I don’t know about wrongdoing – I’m dealing with the competence issue. I think there were poor decisions made which unfortunately led to this tragedy. The decision to stay with an incompetent blowout protector was a bad decision, there was an inadequate set of choices about the design of the well, the decision to accelerate the cementing process – all of these were decisions that should have been made differently. They did not take the proper risk management approach to the security of the operations.

Q. Who does your message appeal to? Democrats or Republicans?

You know, I don’t really care. I make it my business to talk to both sides of the aisle. I want this to succeed with bi-party support. I happen to be a Democrat, I voted for Obama, (but) I’m critical of his energy policy. I don’t think it’s adequate to the nation’s needs. I believe the president has a long way to go to make some of the hard decisions that need to be made in respect to our energy future.

Q. You’re pretty critical of the oil companies. Like, you said that they’re only worried about making profits for their shareholders, not preserving the energy supply.

That’s nothing to be embarrassed about, that’s what companies do. What I’m critical of is the lack of public outreach, the lack of concern, the lack of compassion, for the issues the public faces as consumers and frankly as voters. When they don’t know what they need to know about energy, I believe it’s the company’s energy and duty to teach them. Also the government. I’m critical of both because they don’t do the job they should be doing.

Q. Well, you also said the oil companies have stymied energy innovation. And the point is, you’re criticizing the oil industry but you come from an oil company. So do you see yourself as a rebel or what?

Too many companies are too narrow in how they approach energy. … I’m proud of what my former company did. (And) Exxon is putting a huge amount of money into algae research for biofuels. So while I’m critical in general, there are good things being done.

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Book Review: Counsel for An Industry Under Fire
Monday, June 28, 2010@ 5:10 PM
Author: admin

This book review appears originally on the Financial Times website FT.com.  Please find the original at:

http://www.ft.com/cms/s/2/a79fd5c0-821e-11df-938f-00144feabdc0.html

Review by Sheila McNulty

Published: June 28 2010 01:44 | Last updated: June 28 2010 01:44

Why We Hate the Oil Companies: Straight Talk from an Energy Insider, by John Hofmeister, Palgrave Macmillan £17.99, $27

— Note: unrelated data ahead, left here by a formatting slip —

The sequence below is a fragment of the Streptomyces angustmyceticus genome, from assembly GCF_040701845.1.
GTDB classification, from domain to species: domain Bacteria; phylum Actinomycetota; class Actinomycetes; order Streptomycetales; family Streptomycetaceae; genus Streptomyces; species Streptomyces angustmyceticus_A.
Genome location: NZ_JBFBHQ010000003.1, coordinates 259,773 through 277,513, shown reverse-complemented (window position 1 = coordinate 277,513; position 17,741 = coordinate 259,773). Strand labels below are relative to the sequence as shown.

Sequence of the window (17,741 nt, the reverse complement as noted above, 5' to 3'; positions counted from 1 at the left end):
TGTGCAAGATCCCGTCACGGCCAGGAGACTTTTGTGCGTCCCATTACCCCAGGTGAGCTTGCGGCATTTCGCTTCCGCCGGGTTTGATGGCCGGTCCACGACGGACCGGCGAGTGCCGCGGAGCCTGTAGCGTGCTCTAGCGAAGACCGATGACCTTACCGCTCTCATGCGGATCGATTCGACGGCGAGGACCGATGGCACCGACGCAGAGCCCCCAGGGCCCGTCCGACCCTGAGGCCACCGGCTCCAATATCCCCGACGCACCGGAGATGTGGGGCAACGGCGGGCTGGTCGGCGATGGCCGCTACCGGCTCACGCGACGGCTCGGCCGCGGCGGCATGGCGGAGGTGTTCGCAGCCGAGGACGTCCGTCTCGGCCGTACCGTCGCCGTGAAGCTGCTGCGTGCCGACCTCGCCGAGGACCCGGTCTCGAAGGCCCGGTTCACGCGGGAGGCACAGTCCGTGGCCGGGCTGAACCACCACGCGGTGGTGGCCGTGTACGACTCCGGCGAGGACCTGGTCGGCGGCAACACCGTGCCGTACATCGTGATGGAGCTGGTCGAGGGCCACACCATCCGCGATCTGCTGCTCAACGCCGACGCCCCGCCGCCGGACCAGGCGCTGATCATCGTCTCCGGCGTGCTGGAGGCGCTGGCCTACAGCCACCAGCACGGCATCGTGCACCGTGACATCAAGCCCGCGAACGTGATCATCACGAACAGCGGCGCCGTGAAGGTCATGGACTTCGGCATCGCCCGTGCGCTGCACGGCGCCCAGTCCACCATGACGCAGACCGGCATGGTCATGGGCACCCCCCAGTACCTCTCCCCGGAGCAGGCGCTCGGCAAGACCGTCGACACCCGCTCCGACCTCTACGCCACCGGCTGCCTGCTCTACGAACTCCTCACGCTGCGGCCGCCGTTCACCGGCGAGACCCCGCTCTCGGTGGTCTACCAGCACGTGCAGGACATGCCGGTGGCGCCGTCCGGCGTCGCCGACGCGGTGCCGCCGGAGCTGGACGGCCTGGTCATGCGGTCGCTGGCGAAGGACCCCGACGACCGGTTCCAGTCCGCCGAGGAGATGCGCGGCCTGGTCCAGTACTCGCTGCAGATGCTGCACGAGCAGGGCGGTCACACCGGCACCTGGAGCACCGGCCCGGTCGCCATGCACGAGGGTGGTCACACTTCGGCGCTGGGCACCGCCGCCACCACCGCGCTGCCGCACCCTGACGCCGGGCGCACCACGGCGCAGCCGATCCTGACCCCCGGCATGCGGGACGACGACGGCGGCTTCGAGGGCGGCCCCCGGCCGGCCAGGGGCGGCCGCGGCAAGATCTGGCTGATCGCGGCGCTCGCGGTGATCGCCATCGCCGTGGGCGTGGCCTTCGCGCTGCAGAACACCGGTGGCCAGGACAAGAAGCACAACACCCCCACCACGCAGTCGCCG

When John Hofmeister wrote this book, the former president of Royal Dutch Shell’s US business could have had no idea it would be published amid an oil spill gushing into the Gulf of Mexico. The title he chose could not have been more apt.

In an annual favourability poll by Gallup covering the 24 largest industries in the US, he notes, the industry has for the past seven years been rated 24 out of 24. That alone indicated a ready audience for Why We Hate the Oil Companies; after BP’s disaster it will be wider still.

Hofmeister begins with an anecdote about a meeting in 2007 with Microsoft executives about its plans to build at least six new information centres across the north-west. “We need new electricity equivalent to the output of a 350 megawatt power plant to support them,” Hofmeister recalls being told. “But we don’t know where we’re going to get that much new electricity in Washington or Oregon. Hydropower has peaked, there’s not enough natural gas, coal-burning plants cannot be built here for now, wind is too erratic and no nuclear plants are on the horizon in the time frame of our business growth. Do you have any suggestions about where electricity is going to come from in the future?’’

Microsoft would come up short. Hofmeister writes: “What was clear to me after this meeting was this: in the digital age, we are more power-hungry than ever. Our economic growth depends more than ever on electrons.’’

And yet, he argues, regulators continue to restrict access and limit production that could fuel the global economy. It is a misguided approach: all fuels will be needed and the world’s oil deposits could be relied upon for longer if used more cleanly and efficiently. But the industry has failed to engage and educate to make that case. If “Big Oil” encounters an administration that is unfavourable, it merely retreats to its bunker to wait for a friendlier one.

Hofmeister underlines the extent of public disdain by recounting a visit in 2006 to Pennsylvania, where he dropped in without warning on Shell stations. One manager was rude before finding out who Mr Hofmeister was and grew more so when the latter identified himself, saying: “You disgust me. You make billions, and I squeeze nickels to keep up with my bills.’’ The then Shell Oil president tried to engage, but the manager did not soften. “When the person wearing your logo sees your company as the problem,” Hofmeister reflects, “you know you are in trouble.’’

The issue, he says, is that oil companies do not see themselves as consumer products companies in the mould of Apple, which work to educate and build relationships. They see themselves as wholesale producers of high-volume products. The retail stations are not money makers and in many cases have been outsourced if not sold altogether. But they are where the public’s disdain for the industry is built – on high prices at the pump, first and foremost, but also on dirty restrooms and rude staff. “By the time a tanker’s load of gasoline is delivered to the retail station, the oil executive has moved on to think about the gasoline that will be delivered 10 to 25 years in the future.’’